Fareed, Sharjah, U.A.E
My favourite English words are Bubble and Ferret.
Debbie, Kings Langley, England
"Bazooka" is easily my favourite word in the English language. It looks good on paper, it sounds great in your head, and it's fun to say.
Jon, Denver, United States
"Arse". Gently unpleasant, without being obscene. And - in contrast with "ass" - so very, very British.
Tim, Bangkok, Thailand
I really like words which are have three or four distinct syllables. My favourite? Octopus.
Howard Dickins, Cardiff, UK
I teach English here. The word I tend to hear the most is "no!". So I would have to nominate my favourite English word as "Yes".
Jim Sharman, Skelleftea, Sweden
Peace. Why is peace not on the list for the most favourite word? Don't we all need peace?
Imee Clark, Minnesota, USA
Sad that "daddy" didn't make it into the top ten words, at least. I happen to like "masculine" but, also, "butter."
Timothy Spruill, Freedom, New Hampshire, US
I am puzzled that the word "Hello" is not on the top ten list. In fact it should be no.1, most spoken by all, all over the world, who speak a little English.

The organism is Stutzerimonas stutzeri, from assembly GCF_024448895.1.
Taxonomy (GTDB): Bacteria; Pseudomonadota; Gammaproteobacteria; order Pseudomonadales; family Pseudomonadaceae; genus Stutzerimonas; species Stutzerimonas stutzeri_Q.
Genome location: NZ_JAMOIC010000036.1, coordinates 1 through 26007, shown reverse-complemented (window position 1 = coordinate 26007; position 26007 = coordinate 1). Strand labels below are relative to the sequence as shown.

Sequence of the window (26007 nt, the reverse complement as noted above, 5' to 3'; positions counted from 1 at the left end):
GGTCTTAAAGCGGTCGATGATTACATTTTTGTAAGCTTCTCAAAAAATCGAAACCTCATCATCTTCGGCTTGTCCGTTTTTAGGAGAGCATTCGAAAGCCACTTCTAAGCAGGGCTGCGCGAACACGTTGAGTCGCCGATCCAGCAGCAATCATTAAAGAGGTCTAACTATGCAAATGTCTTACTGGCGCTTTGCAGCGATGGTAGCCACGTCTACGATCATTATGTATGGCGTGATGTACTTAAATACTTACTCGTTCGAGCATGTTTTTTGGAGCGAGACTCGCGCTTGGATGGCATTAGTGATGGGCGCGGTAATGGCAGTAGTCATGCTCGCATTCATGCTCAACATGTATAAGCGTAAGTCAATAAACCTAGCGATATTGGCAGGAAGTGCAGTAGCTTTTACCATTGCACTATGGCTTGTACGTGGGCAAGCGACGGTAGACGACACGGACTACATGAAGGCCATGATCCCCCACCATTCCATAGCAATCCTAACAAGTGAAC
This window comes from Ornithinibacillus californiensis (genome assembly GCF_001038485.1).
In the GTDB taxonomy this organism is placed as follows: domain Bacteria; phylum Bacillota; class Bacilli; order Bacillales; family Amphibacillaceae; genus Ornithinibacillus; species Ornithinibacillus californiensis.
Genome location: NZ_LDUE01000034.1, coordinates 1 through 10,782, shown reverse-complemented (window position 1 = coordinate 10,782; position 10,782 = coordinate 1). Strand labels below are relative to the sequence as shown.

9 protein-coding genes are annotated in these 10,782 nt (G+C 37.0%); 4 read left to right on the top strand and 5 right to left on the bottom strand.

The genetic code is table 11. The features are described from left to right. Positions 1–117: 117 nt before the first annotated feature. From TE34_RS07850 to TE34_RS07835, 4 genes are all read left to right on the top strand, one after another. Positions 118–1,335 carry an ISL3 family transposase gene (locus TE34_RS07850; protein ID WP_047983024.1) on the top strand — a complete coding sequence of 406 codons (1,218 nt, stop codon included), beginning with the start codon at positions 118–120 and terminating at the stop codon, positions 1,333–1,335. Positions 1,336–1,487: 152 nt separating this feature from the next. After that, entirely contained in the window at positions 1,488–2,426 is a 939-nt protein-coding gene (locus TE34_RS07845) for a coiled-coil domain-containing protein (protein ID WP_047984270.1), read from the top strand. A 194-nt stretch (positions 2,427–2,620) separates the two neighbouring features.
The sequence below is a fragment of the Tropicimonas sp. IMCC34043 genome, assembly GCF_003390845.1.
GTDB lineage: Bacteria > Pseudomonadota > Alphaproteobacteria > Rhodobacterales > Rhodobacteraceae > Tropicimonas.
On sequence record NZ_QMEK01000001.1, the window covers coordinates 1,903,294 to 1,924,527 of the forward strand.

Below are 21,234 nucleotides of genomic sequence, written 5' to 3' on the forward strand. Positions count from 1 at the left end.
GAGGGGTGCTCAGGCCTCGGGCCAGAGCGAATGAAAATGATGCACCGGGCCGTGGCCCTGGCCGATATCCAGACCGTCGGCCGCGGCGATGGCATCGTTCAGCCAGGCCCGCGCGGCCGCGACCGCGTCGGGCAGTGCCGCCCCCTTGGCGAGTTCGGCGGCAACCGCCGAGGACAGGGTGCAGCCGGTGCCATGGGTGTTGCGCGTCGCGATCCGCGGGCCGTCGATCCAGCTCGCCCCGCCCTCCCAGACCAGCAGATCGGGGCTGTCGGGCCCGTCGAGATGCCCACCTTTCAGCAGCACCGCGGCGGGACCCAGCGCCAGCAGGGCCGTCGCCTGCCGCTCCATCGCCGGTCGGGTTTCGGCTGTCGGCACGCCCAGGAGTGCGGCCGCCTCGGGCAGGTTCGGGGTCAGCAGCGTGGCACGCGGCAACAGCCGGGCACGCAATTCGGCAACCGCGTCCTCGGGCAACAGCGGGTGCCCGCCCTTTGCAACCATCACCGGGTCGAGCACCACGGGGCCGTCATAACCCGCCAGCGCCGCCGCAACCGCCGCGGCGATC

Hansan Ma, Hong Kong
My husband votes for "flummoxed," and "shell-shocked." I like "decadent."
Stephanie, Eugene, Oregon USA
Sophisticated is a word for which we have no equivalent in Dutch and it simply has a very 'sophisticated' sound to it.
Claire, Aerdenhout, The Netherlands
Indeed. A fantastic cover-all word that commits to very little. "Do I look nice tonight?" "Indeed, dear", etc.
Michael Bryan, Brussels, Belgium
Fliffus (a trampolining term) has always struck me as quite fun.
Gareth Gullick, Great Bookham, UK
"Condescending" is a quintessentially English word.
SKM, Oxford, UK
Spontaneous is a beautiful world. It leaves sweetness in your mouth.
Gopal Sharma, Loughborough
I like the word Irksome, it sounds like it should mean more than it actually does.
Chris Redgrave, Concepcion, Chile
My favourite is "oops-a-daisy'! The children I teach English to all love it too!
Ruth, Kiev, Ukraine
'Lust' expresses all manner of sins and pleasures. Yummy!
Steve Loczy, Bedfordshire, UK
The greatest word in the English language? Spatula.
Alistair, Norwich, England
The BBC may edit your comments and not all emails will be published. Your comments may be published on any BBC media worldwide.